April 10, 2019
ASEAN: Speak out against Brunei barbarism
While the world is fixated on Brunei’s plan to fully implement Islamic Sharia law, which will see draconian punishments such as stoning to death for offences such as adultery and sodomy, as well as amputation for theft, ASEAN has remained silent on the matter. How disappointing.
The other nine Asean member states so far have not voiced any concerns about the enforcement of the law to its full extent, which blatantly violates human rights. Even the regional rights advocacy agency attached to the bloc – the Asean Intergovernmental Commission on Human Rights (AICHR) – has yet to issue any statement on the harsh penalties. Its complete inaction can be interpreted as nothing but indifference.
Brunei is a tiny but rich Muslim-majority ASEAN state with a population of 430,000, which is ruled by Sultan Hassanal Bolkiah, Asia’s last absolute monarch who is also the country’s prime minister.
Last Saturday, Bandar Seri Begawan shrugged off global concerns, saying it will go ahead with the enforcement of full Sharia law that it first announced plans for in 2014. The implementation has been divided into three stages, and the government is set to go ahead with the final phase tomorrow.
In an announcement issued last week, Brunei’s prime minister’s office stressed that Brunei – as a sovereign and fully independent nation – has the right to “its own rule of law”.
The Muslim-majority state, which has always claimed that it practises a dual legal system based on Sharia law and British Common Law, has said that the two systems will continue to run in parallel with one another.
Prior to 2014, Brunei generally used legal principles derived from Sharia law only for issues relating to family, marriage and inheritance, while British Common Law formed the basis of its laws that dealt with everything else.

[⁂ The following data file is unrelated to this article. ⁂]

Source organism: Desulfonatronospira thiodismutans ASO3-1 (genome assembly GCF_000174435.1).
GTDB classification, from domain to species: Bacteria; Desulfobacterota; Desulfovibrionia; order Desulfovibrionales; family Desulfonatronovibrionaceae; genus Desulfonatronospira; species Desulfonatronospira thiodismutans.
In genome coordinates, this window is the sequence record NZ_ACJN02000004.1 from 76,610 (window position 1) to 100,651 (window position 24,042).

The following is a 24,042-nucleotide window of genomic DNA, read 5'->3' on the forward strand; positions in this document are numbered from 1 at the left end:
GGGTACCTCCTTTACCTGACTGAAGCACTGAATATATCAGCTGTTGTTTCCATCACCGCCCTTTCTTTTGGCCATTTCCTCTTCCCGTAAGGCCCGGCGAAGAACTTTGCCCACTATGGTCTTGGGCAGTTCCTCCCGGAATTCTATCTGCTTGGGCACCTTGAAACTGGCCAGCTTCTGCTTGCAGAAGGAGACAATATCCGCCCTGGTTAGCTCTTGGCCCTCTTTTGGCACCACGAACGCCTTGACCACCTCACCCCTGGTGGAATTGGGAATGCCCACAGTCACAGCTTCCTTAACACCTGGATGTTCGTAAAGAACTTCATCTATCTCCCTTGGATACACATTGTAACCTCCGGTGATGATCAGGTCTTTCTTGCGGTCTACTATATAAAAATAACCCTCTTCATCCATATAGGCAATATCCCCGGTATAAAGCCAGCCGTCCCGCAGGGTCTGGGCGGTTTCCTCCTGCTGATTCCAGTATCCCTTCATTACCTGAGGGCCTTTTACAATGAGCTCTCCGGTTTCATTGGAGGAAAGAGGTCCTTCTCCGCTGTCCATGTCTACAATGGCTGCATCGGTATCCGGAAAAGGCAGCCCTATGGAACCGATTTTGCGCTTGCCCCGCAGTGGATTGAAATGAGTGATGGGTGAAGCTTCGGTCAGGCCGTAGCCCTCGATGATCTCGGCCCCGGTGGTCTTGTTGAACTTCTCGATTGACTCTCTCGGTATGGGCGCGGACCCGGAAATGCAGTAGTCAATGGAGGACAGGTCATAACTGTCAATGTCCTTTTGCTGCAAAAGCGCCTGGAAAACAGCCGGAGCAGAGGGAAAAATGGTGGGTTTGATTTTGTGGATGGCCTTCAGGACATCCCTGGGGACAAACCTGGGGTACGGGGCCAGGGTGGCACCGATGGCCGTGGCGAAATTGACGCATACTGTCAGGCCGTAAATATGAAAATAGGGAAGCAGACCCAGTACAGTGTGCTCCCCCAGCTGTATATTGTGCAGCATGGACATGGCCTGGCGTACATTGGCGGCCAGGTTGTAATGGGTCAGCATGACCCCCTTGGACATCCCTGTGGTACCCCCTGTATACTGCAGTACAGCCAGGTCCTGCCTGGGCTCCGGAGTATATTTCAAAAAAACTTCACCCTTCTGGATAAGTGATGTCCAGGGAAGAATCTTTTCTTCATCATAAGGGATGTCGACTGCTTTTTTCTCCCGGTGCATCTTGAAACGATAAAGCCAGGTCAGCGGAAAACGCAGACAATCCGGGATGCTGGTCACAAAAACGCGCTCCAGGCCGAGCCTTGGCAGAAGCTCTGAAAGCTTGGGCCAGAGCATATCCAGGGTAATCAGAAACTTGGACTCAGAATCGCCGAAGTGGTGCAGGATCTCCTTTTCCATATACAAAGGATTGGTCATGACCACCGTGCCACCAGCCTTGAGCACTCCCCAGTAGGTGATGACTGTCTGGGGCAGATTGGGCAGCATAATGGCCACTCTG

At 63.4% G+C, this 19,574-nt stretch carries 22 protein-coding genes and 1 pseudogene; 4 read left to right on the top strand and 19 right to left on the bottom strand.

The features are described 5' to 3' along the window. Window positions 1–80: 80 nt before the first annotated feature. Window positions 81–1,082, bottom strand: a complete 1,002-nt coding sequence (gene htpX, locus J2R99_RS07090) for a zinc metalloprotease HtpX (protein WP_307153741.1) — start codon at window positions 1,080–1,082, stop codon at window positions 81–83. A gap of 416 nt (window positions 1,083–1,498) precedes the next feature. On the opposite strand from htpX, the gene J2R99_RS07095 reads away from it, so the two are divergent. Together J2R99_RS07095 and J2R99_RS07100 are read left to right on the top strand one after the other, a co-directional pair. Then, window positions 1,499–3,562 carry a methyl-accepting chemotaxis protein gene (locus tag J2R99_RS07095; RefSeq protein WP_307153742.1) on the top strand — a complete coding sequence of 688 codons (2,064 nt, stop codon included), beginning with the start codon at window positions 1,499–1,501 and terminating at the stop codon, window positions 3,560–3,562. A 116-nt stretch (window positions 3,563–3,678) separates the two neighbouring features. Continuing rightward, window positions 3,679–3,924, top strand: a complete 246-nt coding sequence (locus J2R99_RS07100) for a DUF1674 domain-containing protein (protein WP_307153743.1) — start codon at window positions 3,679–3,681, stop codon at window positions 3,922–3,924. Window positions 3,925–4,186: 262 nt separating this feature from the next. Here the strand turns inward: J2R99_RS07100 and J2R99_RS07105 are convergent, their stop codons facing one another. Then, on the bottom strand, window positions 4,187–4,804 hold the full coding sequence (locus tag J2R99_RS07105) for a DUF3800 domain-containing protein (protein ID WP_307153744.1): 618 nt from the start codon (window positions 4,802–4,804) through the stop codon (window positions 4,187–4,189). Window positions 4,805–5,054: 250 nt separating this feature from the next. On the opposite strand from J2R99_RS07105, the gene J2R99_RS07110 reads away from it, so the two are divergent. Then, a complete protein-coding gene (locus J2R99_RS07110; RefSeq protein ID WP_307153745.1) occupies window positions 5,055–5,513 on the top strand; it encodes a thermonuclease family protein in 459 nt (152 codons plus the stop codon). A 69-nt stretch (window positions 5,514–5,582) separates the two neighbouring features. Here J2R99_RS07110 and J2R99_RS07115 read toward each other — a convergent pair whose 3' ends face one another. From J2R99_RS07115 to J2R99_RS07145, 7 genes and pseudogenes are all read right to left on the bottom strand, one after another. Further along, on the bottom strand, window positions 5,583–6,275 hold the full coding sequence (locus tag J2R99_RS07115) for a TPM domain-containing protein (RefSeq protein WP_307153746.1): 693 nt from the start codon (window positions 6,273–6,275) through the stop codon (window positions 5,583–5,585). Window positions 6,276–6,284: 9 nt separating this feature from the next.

Since the outcry over its plan began, non-Muslim Bruneians and members of the international community have come out to criticise the law, saying that some aspects of the punishments are overly harsh, if not outright primitive.
Last week, Hollywood actor George Clooney called for a boycott of hotels around the world that are linked to the Sultan of Brunei. He urged the public to join him to take a stand against such a brutal law, which he sees as tantamount to the “murder of innocent citizens”. The hotels mentioned by Mr Clooney are located in the US, Britain, France and Italy.
Later, British pop legend Elton John joined forces with Mr. Clooney to support the boycott.
The failure to take a stance against Brunei’s new penal code by other ASEAN countries is understood to be based on the principle of “non-interference in the internal affairs of other states”, which is the core principle of the bloc. The AICHR may have been obliged to behave under the same principle, which means that the AICHR cannot act without the full agreement of all 10 ASEAN members.
But saying nothing about the matter sends the wrong signal that Asean endorses such barbarism. The AICHR’s silence in particular gives the impression that its existence is simply unnecessary.